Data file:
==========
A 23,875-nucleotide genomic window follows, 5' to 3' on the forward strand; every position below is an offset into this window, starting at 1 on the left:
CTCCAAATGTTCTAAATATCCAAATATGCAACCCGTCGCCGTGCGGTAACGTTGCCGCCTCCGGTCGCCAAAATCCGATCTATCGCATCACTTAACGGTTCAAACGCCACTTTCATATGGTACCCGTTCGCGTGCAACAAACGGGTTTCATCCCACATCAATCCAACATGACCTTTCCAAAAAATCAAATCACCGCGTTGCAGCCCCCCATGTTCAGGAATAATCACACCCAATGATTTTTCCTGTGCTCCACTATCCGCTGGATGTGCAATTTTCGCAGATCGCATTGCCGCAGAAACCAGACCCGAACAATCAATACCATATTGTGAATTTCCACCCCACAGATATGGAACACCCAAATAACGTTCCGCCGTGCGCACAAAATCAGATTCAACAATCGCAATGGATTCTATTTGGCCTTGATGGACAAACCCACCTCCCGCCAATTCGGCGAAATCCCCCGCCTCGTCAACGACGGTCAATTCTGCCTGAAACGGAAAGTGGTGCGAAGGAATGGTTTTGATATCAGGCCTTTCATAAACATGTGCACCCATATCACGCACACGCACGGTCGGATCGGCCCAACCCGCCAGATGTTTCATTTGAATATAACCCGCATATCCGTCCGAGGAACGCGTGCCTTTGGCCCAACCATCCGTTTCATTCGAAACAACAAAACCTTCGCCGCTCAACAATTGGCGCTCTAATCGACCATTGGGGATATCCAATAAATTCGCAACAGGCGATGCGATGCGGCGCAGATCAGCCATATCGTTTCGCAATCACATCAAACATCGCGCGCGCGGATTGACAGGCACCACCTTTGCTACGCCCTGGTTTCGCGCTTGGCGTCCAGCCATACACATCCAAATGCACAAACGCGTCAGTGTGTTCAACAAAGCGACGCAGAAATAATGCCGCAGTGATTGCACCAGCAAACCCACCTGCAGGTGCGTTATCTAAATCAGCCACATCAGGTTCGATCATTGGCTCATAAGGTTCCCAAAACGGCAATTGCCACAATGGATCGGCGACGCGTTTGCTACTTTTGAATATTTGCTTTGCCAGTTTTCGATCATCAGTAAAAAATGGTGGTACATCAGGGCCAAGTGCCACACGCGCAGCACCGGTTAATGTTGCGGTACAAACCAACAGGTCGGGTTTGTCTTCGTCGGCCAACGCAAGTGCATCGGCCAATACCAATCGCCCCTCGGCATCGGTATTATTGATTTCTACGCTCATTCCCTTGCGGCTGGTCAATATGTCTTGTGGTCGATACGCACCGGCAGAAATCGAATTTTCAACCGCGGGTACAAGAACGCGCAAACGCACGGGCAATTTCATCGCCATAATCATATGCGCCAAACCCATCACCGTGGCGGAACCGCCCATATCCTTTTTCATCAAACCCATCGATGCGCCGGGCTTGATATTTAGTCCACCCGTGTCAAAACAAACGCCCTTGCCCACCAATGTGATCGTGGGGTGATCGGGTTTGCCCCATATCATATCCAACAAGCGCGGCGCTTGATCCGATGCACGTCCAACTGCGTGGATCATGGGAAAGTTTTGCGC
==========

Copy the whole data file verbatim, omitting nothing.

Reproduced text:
A 23,875-nucleotide genomic window follows, 5' to 3' on the forward strand; every position below is an offset into this window, starting at 1 on the left:
CTCCAAATGTTCTAAATATCCAAATATGCAACCCGTCGCCGTGCGGTAACGTTGCCGCCTCCGGTCGCCAAAATCCGATCTATCGCATCACTTAACGGTTCAAACGCCACTTTCATATGGTACCCGTTCGCGTGCAACAAACGGGTTTCATCCCACATCAATCCAACATGACCTTTCCAAAAAATCAAATCACCGCGTTGCAGCCCCCCATGTTCAGGAATAATCACACCCAATGATTTTTCCTGTGCTCCACTATCCGCTGGATGTGCAATTTTCGCAGATCGCATTGCCGCAGAAACCAGACCCGAACAATCAATACCATATTGTGAATTTCCACCCCACAGATATGGAACACCCAAATAACGTTCCGCCGTGCGCACAAAATCAGATTCAACAATCGCAATGGATTCTATTTGGCCTTGATGGACAAACCCACCTCCCGCCAATTCGGCGAAATCCCCCGCCTCGTCAACGACGGTCAATTCTGCCTGAAACGGAAAGTGGTGCGAAGGAATGGTTTTGATATCAGGCCTTTCATAAACATGTGCACCCATATCACGCACACGCACGGTCGGATCGGCCCAACCCGCCAGATGTTTCATTTGAATATAACCCGCATATCCGTCCGAGGAACGCGTGCCTTTGGCCCAACCATCCGTTTCATTCGAAACAACAAAACCTTCGCCGCTCAACAATTGGCGCTCTAATCGACCATTGGGGATATCCAATAAATTCGCAACAGGCGATGCGATGCGGCGCAGATCAGCCATATCGTTTCGCAATCACATCAAACATCGCGCGCGCGGATTGACAGGCACCACCTTTGCTACGCCCTGGTTTCGCGCTTGGCGTCCAGCCATACACATCCAAATGCACAAACGCGTCAGTGTGTTCAACAAAGCGACGCAGAAATAATGCCGCAGTGATTGCACCAGCAAACCCACCTGCAGGTGCGTTATCTAAATCAGCCACATCAGGTTCGATCATTGGCTCATAAGGTTCCCAAAACGGCAATTGCCACAATGGATCGGCGACGCGTTTGCTACTTTTGAATATTTGCTTTGCCAGTTTTCGATCATCAGTAAAAAATGGTGGTACATCAGGGCCAAGTGCCACACGCGCAGCACCGGTTAATGTTGCGGTACAAACCAACAGGTCGGGTTTGTCTTCGTCGGCCAACGCAAGTGCATCGGCCAATACCAATCGCCCCTCGGCATCGGTATTATTGATTTCTACGCTCATTCCCTTGCGGCTGGTCAATATGTCTTGTGGTCGATACGCACCGGCAGAAATCGAATTTTCAACCGCGGGTACAAGAACGCGCAAACGCACGGGCAATTTCATCGCCATAATCATATGCGCCAAACCCATCACCGTGGCGGAACCGCCCATATCCTTTTTCATCAAACCCATCGATGCGCCGGGCTTGATATTTAGTCCACCCGTGTCAAAACAAACGCCCTTGCCCACCAATGTGATCGTGGGGTGATCGGGTTTGCCCCATATCATATCCAACAAGCGCGGCGCTTGATCCGATGCACGTCCAACTGCGTGGATCATGGGAAAGTTTTGCGC